These are just two examples of information that the health department is willing to share with clinical groups so that their patients can achieve healthy, active lifestyles. Besides information, health departments also have community contacts that could be useful. For instance, the Kent County Health Department works with the YMCA of Greater Grand Rapids, which has a nationally recognized program (the Diabetes Prevention Program) that helps prevent individuals diagnosed with prediabetes from becoming diabetic. The health department also has links with community educators, the Grand Rapids Urban League and prevention groups that focus on the prevention of the misuse of alcohol and other drugs.

As you can see there are many resources that are available from health departments. Will it be beneficial to clinical providers to access these resources? I believe that accessing these resources will help physicians and other clinical providers greatly improve the quality of life of their patients. Also, it will help in improving the outcomes of patients at the population level. This is very important for groups that have risk-based contracts with private payers and for those who serve patients who are covered by Medicare. According to an article in Modern Healthcare dated January 16, 2015, about 40% of all private payer contracts are incentive based now; those with such contracts need to focus on population level health.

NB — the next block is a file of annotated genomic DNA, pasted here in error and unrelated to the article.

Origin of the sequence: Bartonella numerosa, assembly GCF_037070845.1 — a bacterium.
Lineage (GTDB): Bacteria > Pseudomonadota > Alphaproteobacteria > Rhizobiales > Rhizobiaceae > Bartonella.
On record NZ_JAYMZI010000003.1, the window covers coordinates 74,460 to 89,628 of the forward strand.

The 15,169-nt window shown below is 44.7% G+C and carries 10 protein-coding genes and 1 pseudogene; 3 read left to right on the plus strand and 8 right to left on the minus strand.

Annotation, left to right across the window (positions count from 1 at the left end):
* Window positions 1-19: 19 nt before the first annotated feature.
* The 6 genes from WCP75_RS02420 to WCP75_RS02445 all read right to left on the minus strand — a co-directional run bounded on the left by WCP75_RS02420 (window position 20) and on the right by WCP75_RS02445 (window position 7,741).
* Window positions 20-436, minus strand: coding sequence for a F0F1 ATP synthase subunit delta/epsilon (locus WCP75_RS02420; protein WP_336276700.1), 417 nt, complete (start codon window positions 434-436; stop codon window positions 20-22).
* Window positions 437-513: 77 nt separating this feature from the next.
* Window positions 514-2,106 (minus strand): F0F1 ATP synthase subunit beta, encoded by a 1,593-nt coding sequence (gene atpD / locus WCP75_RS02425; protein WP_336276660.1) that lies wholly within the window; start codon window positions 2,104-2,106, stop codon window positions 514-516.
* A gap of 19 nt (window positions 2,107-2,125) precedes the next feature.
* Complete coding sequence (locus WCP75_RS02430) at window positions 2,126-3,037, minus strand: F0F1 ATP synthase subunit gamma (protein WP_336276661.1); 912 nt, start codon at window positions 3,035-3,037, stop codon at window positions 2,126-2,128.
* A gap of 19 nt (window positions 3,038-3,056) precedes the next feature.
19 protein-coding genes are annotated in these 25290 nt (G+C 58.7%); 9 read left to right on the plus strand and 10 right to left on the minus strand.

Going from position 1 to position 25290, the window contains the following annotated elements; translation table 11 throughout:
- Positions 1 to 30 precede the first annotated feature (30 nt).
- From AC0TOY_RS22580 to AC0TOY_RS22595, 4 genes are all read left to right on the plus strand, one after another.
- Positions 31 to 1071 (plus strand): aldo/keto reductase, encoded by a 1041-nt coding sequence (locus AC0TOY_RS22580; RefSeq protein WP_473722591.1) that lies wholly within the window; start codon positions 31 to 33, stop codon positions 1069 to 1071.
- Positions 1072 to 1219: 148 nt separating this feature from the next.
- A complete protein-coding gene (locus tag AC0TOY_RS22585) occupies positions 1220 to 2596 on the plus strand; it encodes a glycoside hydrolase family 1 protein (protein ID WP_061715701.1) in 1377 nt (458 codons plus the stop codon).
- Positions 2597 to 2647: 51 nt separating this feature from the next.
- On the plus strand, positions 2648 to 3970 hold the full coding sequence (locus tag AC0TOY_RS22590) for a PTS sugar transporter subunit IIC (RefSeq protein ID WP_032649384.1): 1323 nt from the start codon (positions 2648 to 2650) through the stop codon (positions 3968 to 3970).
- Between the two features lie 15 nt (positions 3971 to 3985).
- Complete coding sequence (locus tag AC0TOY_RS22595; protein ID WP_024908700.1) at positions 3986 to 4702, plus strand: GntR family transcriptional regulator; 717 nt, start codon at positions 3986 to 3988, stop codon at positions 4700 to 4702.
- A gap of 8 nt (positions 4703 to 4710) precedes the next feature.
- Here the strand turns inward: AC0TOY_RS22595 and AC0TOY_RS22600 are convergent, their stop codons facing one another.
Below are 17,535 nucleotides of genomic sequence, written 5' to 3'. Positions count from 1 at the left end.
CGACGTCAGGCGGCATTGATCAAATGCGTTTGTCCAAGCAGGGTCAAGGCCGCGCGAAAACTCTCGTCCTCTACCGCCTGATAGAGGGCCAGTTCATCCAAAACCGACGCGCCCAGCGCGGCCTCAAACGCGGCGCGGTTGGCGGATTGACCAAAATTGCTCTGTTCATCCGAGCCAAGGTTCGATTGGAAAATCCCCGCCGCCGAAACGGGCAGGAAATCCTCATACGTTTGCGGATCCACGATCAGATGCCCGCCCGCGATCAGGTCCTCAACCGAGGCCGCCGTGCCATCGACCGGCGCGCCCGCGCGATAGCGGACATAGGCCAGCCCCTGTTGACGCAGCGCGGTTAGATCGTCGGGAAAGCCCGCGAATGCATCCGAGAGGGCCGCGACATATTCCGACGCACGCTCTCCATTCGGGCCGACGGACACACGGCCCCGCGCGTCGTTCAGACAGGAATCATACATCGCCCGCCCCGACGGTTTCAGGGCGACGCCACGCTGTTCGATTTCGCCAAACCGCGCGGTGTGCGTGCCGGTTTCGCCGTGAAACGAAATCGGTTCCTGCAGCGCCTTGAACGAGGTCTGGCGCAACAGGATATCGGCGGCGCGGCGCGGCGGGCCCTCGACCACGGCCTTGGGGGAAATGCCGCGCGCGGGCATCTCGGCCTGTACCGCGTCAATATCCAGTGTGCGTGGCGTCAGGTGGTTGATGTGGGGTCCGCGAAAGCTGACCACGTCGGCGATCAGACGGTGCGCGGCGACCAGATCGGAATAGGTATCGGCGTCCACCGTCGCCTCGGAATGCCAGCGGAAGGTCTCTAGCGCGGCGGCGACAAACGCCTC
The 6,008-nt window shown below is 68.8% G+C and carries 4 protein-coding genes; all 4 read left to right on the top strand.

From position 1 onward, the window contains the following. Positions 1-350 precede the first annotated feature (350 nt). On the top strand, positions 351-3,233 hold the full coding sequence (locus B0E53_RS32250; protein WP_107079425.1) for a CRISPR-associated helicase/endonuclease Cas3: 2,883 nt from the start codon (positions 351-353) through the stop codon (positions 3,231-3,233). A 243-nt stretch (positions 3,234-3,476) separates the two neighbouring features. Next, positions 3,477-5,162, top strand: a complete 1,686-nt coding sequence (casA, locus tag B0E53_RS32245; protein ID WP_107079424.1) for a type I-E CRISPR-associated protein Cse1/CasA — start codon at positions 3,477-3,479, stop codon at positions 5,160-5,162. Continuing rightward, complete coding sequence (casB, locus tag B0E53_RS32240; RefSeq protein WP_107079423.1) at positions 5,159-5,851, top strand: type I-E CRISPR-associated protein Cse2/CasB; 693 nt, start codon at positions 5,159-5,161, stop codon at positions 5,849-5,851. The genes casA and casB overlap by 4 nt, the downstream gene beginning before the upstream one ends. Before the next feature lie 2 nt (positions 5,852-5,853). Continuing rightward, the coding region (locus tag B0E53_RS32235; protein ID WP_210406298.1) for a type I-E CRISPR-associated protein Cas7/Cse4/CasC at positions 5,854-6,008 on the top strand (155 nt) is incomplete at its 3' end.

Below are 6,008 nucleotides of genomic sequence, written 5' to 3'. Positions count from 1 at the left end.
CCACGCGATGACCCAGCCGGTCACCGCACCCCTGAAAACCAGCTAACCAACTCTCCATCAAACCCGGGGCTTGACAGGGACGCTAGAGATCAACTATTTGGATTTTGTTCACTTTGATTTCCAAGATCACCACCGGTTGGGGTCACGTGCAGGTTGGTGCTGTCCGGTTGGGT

There is a treasure of information at the health department for patient-centered medical homes that have patient care coordinators. One of the responsibilities of these coordinators is inform their patients of community resources that would be useful to them. The health department is an excellent source of such information.

The goals of healthcare providers remains to provide safe and high quality care to their patients while their management staff work to improve the bottom line. With the rise of risk based contracts that dictate managing care at the population level, I believe that county health departments can do a great deal to help providers meet their goals.

Donald Bryant helps healthcare providers meet their challenges. Go to http://www.bryantsstatisticalconsulting.com to get the free article “7 Challenges in Healthcare and How to Solve Them” with tips you can use to start improving patient health, improving the bottom line, finding more time to get things done and to learn more about Lean Healthcare. Mr. Bryant is a certified Lean Healthcare facilitator.

Article Source: http://EzineArticles.com/expert/Donald_Bryant/8718